Haiku Newton Returns

The Haiku Newton project debuted last spring, bringing poems on lawn-style signs to various locations in the Garden City. Passersby were surprised and delighted to encounter the haikus in parks or along busy sidewalks.

As word spread on social media about the project, people came from around Greater Boston to see the signs for themselves. Others viewed the poems via short online video tours created by project co-director Grey Held (pictured at right).

Thanks to grants from Newton Community Pride, the Newton Cultural Council, and Mass Cultural Council, which also supported the project last year, Grey and co-director Elizabeth Lund were thrilled to announce the submission period for Haiku Newton 2023 a few weeks. They were also pleased to welcome Greg Fulchino as a co-director.

Now that the submission period has closed, two dozen winning poems will be chosen from the many entries and featured on signs that will travel to several sites in Newton, beginning in early April and into May. A celebratory reading will be held on April 27.

Check back soon for more details as we make poetry “bloom” once again.
welcome to haiku newton image
In early May 2022, co-directors Grey and Elizabeth “planted” the inaugural haiku signs in two public parks: Newton Centre Green (banner photo, above) and Capt. Ryan Park. The signs remained there for two weeks, then were moved to the Upper Falls Greenway and the Waban Library.

On June 1, the signs traveled again – to the Newton Senior Center, at 345 Walnut Street in Newtonville, and the Nathaniel Allen House, 35 Webster Street in West Newton. The poems remained at the Allen House until July 23, when several of them moved back to the Newton Centre Green, to be part of the Linda Plaut Newton Festival of the Arts. The poems were accompanied by an interactive Haiku Hut. (See photo at right.) The signs at the Senior Center remained a few weeks longer.

As one passerby said of the signs, "They made me stop, think, and breathe." Another noted that the poems "talk to" one another, creating "an amazing and meaningful" respite in the midst of bustling village centers.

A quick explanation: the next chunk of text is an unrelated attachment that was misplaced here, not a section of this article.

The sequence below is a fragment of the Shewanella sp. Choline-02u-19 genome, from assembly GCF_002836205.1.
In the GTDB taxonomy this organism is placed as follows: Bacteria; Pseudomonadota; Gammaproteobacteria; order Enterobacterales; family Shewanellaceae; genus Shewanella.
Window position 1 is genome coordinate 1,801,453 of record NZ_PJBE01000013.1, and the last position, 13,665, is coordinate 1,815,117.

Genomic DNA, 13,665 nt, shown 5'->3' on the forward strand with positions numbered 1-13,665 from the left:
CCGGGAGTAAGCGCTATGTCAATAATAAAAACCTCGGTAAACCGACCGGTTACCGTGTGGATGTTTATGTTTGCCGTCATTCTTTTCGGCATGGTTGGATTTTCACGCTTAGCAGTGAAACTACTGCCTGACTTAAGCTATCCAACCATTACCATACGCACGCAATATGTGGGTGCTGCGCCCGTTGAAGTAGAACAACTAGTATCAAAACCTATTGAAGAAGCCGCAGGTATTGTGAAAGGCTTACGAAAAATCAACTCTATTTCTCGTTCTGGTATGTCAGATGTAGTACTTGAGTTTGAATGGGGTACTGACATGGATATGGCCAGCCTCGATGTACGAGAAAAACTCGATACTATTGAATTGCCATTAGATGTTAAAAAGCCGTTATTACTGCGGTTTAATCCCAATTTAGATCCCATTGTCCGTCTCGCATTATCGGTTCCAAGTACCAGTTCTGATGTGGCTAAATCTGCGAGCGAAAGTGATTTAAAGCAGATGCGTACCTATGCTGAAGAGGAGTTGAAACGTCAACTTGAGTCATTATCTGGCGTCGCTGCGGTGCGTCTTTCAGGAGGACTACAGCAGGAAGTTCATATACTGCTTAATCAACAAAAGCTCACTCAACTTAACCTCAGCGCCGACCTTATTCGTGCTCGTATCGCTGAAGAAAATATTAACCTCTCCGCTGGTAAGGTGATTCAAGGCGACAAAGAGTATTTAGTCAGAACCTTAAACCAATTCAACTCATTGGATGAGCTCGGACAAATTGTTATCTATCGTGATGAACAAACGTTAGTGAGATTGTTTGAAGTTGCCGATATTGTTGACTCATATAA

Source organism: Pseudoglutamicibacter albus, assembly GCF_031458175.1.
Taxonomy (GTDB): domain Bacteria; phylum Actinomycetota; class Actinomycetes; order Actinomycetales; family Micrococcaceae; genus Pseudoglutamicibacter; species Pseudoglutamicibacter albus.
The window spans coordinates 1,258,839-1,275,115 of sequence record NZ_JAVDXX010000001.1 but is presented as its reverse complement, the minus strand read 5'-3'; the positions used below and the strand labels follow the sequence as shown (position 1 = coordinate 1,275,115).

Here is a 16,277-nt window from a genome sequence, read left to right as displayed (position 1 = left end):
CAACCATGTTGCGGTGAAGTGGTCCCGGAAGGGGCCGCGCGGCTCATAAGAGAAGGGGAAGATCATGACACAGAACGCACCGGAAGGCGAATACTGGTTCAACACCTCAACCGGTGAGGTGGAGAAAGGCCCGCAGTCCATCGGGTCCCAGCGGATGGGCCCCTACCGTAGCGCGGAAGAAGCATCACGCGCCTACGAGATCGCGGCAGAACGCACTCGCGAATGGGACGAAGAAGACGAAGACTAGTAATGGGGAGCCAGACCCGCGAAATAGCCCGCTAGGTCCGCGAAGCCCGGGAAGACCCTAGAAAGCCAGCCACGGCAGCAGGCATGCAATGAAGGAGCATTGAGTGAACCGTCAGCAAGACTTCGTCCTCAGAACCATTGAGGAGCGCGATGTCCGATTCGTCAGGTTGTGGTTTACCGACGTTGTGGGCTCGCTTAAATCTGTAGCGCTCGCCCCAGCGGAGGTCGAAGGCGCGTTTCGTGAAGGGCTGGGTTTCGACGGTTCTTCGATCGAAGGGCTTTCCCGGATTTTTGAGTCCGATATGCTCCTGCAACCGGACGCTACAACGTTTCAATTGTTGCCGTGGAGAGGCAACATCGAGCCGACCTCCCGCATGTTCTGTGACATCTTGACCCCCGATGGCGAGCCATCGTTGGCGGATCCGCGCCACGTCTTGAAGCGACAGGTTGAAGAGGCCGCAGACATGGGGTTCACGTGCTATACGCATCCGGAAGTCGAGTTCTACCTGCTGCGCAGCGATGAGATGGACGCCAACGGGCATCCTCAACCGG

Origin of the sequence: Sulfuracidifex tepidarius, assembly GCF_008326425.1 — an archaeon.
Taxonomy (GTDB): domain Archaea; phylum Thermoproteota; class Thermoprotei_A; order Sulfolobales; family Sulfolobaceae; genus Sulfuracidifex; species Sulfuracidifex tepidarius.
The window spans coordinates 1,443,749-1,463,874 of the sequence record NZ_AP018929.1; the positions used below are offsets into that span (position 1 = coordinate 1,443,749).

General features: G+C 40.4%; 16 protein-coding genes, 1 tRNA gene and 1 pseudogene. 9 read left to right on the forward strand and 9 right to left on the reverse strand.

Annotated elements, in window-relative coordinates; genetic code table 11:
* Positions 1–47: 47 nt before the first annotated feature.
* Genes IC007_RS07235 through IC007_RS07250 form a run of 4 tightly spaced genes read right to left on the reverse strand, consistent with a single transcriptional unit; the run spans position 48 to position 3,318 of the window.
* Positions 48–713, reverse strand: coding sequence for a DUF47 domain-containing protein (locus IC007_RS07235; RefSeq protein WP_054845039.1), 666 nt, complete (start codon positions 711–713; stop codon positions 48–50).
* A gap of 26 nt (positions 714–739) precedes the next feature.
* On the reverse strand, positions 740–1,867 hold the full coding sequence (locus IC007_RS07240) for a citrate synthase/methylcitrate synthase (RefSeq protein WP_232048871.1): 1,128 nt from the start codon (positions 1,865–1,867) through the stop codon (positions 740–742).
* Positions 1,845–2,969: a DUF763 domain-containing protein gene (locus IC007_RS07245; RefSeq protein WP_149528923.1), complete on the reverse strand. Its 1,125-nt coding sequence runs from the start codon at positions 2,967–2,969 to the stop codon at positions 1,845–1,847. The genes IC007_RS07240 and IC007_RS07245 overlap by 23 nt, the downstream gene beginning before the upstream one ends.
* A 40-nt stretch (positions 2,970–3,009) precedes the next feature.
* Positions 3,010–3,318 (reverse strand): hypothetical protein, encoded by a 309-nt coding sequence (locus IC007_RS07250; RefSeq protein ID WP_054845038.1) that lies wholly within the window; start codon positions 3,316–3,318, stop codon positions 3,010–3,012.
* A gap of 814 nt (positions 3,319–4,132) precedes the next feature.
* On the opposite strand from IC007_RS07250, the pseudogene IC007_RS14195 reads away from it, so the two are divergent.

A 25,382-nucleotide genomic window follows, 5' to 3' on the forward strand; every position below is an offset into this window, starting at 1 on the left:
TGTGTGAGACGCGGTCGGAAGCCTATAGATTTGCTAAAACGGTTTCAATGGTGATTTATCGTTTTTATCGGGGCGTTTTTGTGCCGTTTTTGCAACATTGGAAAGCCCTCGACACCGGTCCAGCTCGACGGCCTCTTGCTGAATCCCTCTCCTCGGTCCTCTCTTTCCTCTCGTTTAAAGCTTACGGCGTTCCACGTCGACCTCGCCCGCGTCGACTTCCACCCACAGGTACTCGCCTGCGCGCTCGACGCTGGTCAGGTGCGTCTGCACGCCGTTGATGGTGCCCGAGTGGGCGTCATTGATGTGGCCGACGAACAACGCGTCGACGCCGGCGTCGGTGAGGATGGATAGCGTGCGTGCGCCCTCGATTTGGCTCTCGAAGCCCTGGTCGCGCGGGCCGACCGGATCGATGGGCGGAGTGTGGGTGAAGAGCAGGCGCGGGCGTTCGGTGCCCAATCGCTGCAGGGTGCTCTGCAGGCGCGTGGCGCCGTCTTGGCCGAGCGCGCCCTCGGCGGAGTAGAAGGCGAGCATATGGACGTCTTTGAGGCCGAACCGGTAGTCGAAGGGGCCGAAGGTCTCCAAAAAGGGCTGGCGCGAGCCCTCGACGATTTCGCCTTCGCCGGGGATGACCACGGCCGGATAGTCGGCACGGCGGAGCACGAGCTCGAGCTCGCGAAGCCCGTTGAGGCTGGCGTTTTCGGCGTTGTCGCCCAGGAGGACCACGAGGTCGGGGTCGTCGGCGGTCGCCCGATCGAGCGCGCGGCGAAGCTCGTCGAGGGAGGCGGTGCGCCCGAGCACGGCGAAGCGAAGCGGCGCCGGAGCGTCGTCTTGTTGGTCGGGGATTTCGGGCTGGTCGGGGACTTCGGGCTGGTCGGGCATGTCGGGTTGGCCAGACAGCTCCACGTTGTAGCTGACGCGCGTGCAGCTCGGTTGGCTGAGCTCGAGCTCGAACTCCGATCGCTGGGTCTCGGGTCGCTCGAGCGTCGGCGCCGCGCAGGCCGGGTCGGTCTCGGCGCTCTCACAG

The project ended with an online reading of some of the poems, by the poets themselves. That reading can be seen on Elizabeth's series, Poetic Lines, which airs on NewTV.

The 2023 signs will be installed in multiple new locations.

how haiku newton began image

Grey Held

Poet and Literary Activist

Grey Held is a recipient of a NEA Fellowship in Creative Writing, and the 2019 Future Cycle Poetry Book Prize Winner. Three books of his poetry have been published.

Read More  

Elizabeth Lund

Reviewer and Interviewer

Elizabeth Lund writes about poetry for The Christian Science Monitor, where she served as poetry editor for 10 years. She also hosts and produces Poetic Lines at NewTV.

Read More  

Greg Fulchino

Writer and Senior Library Assistant

Greg Fulchino is a writer and Senior Library Assistant who is passionate about bringing poetry to communities.

Read More  

Newton Cultural Council

Mass Cultural Council

Newton Community Pride

Collage of Voices: 100 Years of Women's Right to Vote

This video commemorates the centennial of the ratification of the 19th amendment and reminds us all how the arts were used to sway public opinion. The project features poems and songs written by five of the many notable suffragette poets, as well as work by three award-winning contemporary women poets.

Poetry in Place

Grey Held has brought poetry out of the book and into several unexpected venues through the Poetry in Place series. These projects, completed in the past few years, have included Make Poetry Concrete and Hidden Poems, Mother's Day poems written in chalk on the steps of Newton City Hall, and nature poems affixed to stones in Edmands Park.

  • Newton, MA, USA